Third Day, Friday, May 1, 1992 by Matt Miller   Recently updated !


 
 
Dillon knew Shorty from juvie or wrestling
but I didn’t know him at all not even from the halls
in between the bells but when Shorty grabbed
Lori by her long red hair and started dragging
her around the parking lot his presence was
suddenly a fact and so too that he was black
and pissed over Rodney over cops over all
these white kids who thought they owned
this McDonalds’ parking lot where his boys
showed up with bats and clubs and stroked
real or feigned handguns in their hoodies and
circled around us that night as we sipped beers
and ate fries and why they rolled up in our spot
was all over the news as LA stayed detonated
for a third day but the point of maybe no return
was when Shorty snatched Lori who screamed
and kicked and his boys held up their sticks
if any of us started to move and we were scared
even the numbest of us knew this is how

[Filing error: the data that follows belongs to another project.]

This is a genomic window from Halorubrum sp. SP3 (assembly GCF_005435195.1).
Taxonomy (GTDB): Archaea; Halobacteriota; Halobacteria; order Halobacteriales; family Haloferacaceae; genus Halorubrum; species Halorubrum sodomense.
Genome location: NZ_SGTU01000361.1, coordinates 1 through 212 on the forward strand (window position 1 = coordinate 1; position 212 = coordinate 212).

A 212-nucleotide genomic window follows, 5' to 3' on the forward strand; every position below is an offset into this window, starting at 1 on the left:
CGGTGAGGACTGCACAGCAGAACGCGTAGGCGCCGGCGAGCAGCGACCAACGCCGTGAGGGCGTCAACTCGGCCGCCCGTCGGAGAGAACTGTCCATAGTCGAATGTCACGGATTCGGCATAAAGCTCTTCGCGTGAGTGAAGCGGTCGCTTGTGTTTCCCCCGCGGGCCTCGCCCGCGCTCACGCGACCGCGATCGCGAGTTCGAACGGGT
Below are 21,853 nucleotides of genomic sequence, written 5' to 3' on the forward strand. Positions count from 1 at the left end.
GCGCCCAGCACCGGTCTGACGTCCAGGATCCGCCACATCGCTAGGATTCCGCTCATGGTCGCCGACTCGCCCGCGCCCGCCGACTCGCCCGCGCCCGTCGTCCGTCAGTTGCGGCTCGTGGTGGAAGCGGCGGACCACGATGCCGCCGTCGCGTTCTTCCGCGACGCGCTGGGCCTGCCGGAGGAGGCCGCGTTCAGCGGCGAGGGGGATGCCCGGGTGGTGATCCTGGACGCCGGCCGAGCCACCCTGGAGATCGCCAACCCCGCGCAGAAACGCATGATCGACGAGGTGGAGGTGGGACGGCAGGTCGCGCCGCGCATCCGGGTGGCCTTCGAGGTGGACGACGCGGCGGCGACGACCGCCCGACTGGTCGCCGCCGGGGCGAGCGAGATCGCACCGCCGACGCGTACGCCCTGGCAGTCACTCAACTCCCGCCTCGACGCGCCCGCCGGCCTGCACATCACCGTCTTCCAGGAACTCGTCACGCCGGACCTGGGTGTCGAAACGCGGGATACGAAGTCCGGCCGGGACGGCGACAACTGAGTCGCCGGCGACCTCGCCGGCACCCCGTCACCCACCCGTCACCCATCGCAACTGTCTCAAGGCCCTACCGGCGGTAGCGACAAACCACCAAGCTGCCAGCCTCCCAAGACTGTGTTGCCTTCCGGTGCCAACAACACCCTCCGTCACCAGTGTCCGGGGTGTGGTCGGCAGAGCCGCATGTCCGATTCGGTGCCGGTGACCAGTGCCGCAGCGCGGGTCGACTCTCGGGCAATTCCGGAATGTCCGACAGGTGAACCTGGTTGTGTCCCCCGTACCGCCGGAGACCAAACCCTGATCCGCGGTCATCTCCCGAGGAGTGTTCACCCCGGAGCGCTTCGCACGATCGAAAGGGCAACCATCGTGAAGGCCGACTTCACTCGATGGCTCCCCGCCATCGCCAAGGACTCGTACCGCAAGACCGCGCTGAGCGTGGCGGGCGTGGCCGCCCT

it starts we’d seen enough of acting tough before
and what happens when there’s no way out
except for through then pug muscled Dillon
jumped out Dillon whose folks were gone
who smashed a bottle over my neighbor’s head
who missed part of the football season rocking
kiddy prison jumped out and said Shorty Shorty
you don’t want to do this man this is bad
I’m your friend you know me I’m your friend
this ain’t the fucking way to end this man let
her go and we’ll all take off and the parking lot
is yours and Shorty could have shivered Dillon
scalped Lori and could have taken all that mad
he was feeling all that hate needing healing and
burned the whole stage down but he didn’t no
he let her go instead and Dillon hugged him
and helped Lori up and we white kids rolled out
rolled home where the fire for us was just on TV
 
 
 
Matt W. Miller is the author of the collections The Wounded for the Water (Salomon Poetry), Club Icarus, selected by Major Jackson as the winner of the 2012 Vassar Miller Poetry Prize and Cameo Diner: Poems. He has published poems and essays in The Adroit Journal, Harvard Review, Narrative Magazine, Notre Dame Review, Southwest Review, 32 Poems, Memorious, and crazyhorse, among other journals. He was winner of the River Styx Microbrew/Microfiction Prize and Iron Horse Review’s Trifecta Poetry Prize. He is a former Wallace Stegner Fellow in Poetry at Stanford University and a Walter E. Dakin Fellow in Poetry at the Sewanee Writers Conference. He teaches English at Phillips Exeter Academy and lives with his family in coastal New Hampshire.